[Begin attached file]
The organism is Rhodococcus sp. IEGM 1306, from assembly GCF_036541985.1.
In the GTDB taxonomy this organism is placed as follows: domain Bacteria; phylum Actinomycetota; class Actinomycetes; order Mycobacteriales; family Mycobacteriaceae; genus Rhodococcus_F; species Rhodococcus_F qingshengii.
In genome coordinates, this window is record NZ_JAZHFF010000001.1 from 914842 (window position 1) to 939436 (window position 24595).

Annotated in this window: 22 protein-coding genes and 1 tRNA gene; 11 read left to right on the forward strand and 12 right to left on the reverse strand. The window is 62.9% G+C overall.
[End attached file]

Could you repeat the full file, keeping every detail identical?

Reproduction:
The organism is Rhodococcus sp. IEGM 1306, from assembly GCF_036541985.1.
In the GTDB taxonomy this organism is placed as follows: domain Bacteria; phylum Actinomycetota; class Actinomycetes; order Mycobacteriales; family Mycobacteriaceae; genus Rhodococcus_F; species Rhodococcus_F qingshengii.
In genome coordinates, this window is record NZ_JAZHFF010000001.1 from 914842 (window position 1) to 939436 (window position 24595).

Annotated in this window: 22 protein-coding genes and 1 tRNA gene; 11 read left to right on the forward strand and 12 right to left on the reverse strand. The window is 62.9% G+C overall.